Monday, 30 June 2014

Support on Sports Day

This week we participated to the most British of those school traditions in England – Sports Day. I was slightly dreading it beforehand, since Number One Son has not reached the level where he can comfortably skip or do things with a hula-hoop. He is also easily distracted and becomes bored, so I was wondering, how it will turn out.

I should not have been worried. His group started with the things he was stronger at and he did try every single event. Even if he is not very good in throwing ball, he tried a cricket type activity that was not a great success. However, throwing bean bag was OK and he hit inside a hula-hoop ring every single time. It was only the nearest one, but he is only on the reception class. Their team seem to have reached the highest score in that activity.

He was as good as the other children of his age with the hockey stick, and he really did like to manoeuvre with a football. The groups were mixed and he was clearly twinned with the tallest, very gentle six-grader, who was cheering him up, high-fiving and helping when he started to linger off. Similarly, the teaching assistants and teachers were helping him to concentrate, and supported and guided him, when his concentration lapsed.

It was a joy to follow such team work. The atmosphere was lovely and the sun was shining almost all the time, so I and Archaeologist Husband were completely red on our faces at the end of the day. The activities finished with a picnic, so we three had sandwiches and fruit outside and then headed for a play date.

Sunday, 22 June 2014

Midsummer sunshine

How can one feel guilty of Midsummer celebrations that do not really involve alcohol and happen in the middle of the day on Midsummer afternoon, not in the rowdier evening of the Midsummer Eve? The reason is the hot sunshine and real barbecue weather in Midlands in comparison with the rain and hail and almost freezing temperatures in Finland. It just felt so unfair that the Finnish family party in England was basking in sunshine. Nevertheless, the half-term week had been so dismal that we deserve some sunny weather.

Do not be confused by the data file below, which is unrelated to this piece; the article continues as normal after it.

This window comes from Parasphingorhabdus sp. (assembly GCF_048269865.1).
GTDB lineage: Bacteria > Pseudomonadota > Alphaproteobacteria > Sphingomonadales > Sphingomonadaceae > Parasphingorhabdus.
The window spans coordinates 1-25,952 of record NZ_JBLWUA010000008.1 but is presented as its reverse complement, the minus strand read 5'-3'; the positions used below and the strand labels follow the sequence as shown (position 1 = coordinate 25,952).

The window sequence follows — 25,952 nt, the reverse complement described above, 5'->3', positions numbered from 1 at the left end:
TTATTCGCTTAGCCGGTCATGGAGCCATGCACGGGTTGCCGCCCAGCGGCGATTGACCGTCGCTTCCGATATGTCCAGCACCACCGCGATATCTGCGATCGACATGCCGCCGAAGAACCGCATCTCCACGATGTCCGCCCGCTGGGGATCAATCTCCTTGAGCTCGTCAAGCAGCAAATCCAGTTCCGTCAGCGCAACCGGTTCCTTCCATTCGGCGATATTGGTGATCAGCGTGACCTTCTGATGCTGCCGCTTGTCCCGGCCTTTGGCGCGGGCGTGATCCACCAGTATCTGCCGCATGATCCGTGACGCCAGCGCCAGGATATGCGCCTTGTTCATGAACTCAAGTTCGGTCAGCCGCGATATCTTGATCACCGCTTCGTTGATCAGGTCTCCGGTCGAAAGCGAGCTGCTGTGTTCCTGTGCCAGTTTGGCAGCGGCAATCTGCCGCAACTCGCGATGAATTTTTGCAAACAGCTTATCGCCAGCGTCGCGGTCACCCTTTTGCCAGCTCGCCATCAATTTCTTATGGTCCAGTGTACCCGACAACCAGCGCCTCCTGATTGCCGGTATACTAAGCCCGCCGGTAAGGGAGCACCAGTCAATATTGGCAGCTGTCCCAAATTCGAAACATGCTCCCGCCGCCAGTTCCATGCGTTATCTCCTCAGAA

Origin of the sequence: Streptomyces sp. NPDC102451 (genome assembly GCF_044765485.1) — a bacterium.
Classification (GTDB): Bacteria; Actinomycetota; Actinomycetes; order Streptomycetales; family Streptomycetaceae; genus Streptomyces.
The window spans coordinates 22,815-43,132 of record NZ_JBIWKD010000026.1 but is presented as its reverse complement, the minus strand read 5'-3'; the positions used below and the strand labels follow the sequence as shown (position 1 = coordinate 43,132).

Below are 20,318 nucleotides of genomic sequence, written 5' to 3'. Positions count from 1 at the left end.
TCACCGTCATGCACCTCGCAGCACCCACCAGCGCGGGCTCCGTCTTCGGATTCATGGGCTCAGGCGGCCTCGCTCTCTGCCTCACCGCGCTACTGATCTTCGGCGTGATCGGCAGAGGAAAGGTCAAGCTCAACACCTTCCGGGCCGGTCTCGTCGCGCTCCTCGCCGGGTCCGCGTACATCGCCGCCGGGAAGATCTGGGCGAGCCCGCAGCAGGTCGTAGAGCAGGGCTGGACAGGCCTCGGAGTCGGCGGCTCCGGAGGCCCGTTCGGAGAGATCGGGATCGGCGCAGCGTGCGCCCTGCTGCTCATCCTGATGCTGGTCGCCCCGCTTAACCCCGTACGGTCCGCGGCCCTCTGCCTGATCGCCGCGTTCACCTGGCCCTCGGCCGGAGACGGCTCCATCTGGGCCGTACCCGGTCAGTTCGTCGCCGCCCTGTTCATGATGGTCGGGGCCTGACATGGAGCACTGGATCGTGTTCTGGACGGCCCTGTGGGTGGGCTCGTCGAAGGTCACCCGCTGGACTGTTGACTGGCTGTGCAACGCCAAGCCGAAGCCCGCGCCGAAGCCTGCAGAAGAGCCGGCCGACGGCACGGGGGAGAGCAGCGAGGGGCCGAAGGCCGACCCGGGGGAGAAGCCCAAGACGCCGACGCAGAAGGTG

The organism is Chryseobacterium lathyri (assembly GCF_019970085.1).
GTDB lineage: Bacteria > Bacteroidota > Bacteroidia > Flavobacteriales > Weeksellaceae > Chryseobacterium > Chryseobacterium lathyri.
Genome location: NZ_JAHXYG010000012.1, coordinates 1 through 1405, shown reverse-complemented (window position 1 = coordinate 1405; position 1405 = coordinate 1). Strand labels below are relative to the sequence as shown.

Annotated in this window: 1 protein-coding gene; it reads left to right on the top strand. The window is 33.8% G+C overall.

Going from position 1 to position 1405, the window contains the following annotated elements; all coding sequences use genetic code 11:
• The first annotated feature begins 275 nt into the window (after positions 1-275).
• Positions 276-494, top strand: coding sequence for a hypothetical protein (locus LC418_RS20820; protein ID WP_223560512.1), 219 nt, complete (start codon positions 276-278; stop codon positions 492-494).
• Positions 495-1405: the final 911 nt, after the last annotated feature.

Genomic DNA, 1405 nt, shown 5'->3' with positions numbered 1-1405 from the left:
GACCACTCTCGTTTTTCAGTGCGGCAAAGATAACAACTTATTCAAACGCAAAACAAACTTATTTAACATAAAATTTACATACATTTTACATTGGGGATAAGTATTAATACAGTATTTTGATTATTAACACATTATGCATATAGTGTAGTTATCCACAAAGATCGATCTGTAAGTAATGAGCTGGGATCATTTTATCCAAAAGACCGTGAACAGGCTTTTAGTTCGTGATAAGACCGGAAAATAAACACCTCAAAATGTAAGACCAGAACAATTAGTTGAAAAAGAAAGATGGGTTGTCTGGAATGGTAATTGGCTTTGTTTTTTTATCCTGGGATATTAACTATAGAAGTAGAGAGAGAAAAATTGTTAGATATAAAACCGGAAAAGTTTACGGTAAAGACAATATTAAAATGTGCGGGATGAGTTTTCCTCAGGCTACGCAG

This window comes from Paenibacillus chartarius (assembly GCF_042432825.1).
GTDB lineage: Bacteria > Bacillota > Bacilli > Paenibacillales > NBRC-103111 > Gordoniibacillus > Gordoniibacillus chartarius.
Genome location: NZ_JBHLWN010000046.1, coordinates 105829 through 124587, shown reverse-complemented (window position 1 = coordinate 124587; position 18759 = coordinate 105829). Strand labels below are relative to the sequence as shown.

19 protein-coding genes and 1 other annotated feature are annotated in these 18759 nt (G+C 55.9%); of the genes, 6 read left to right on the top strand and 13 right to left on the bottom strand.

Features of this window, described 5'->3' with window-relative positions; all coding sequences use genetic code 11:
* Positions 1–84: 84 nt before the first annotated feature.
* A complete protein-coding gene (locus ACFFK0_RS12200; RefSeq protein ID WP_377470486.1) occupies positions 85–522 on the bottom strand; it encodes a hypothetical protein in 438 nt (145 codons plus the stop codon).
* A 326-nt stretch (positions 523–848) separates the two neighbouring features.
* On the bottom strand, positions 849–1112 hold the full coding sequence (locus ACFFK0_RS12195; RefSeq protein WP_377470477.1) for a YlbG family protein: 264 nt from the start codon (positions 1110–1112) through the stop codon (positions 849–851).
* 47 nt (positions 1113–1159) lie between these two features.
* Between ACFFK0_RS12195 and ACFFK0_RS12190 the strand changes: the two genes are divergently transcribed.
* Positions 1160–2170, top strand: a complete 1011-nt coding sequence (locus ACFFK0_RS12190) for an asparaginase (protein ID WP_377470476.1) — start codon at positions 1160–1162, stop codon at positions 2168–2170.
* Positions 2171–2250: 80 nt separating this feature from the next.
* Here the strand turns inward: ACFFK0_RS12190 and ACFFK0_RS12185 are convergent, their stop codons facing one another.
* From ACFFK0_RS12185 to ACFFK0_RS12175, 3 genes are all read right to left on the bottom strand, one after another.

The barbecue celebration allowed a visit to Eestimaja, the Estonian cultural club, that I had not visited before. A long time ago I and other Finns did frequent the Polish Club in Bristol, but this was a new experience. Sadly, I was driving and attending the party with Number One Son, so any Viru Valge was beyond the limits. Any way, 70 % version could have been lethal. I stuck in their lovely little bar to my standard Tonic Water with ice and lemon...

Sunday, 15 June 2014

Father has to make his own cake – with Son

For this Father’s Day Archaeologist Husband got his card two weeks early. Luckily, I had noticed the Father’s’ Day’s cards in the supermarket, so I could pick up a suitable one that included a ‘Best Dad’ pin or similar. The card lauded the qualities of the father in comparison to million bucks/quids. Considering how marvellous job his does meticulously when I am working away, he deserves all the praise I can offer.


Not The Cake, but with Ganache - as the one baked (thanks, wikipedia)

It was heart-warming to hear that the school Number One Son goes to, had a similar Daddies’ event day as it had for Mummies. Archaeologist Husband had forgotten to tell me about the latter, since he felt sidelined when a special invitation letter had come from the school to the mothers: he did not remember it was before the Mother’s Day... Now he got his turn!

All the usual suspects where there: South African Dad, Congolese Dad, Carpenter Dad, Business Dad and others one has seen in different birthday parties and children’s events in the village. One feels for the kids who do not have father who comes around: some fathers just do not wish to have anything to do with their off-spring. However, even the best of mothers and fathers have to work, so you cannot have everybody there any way.

Somehow it is uplifting and sad that Number One Son and Archaeologist Husband were baking a cake yesterday. Uplifting, since it is an activity they both enjoy and like. Sad, since it is basically Archaeologist Husband’s Father’s Day cake. Although on one level he may be lucky and make a close escape, since I am not famous for my baking skills. In addition, Archaeologist Husbands chocolate and walnut cakes have been a success among the other mothers. Hmm, wait a minute – should I be a little bit worried...?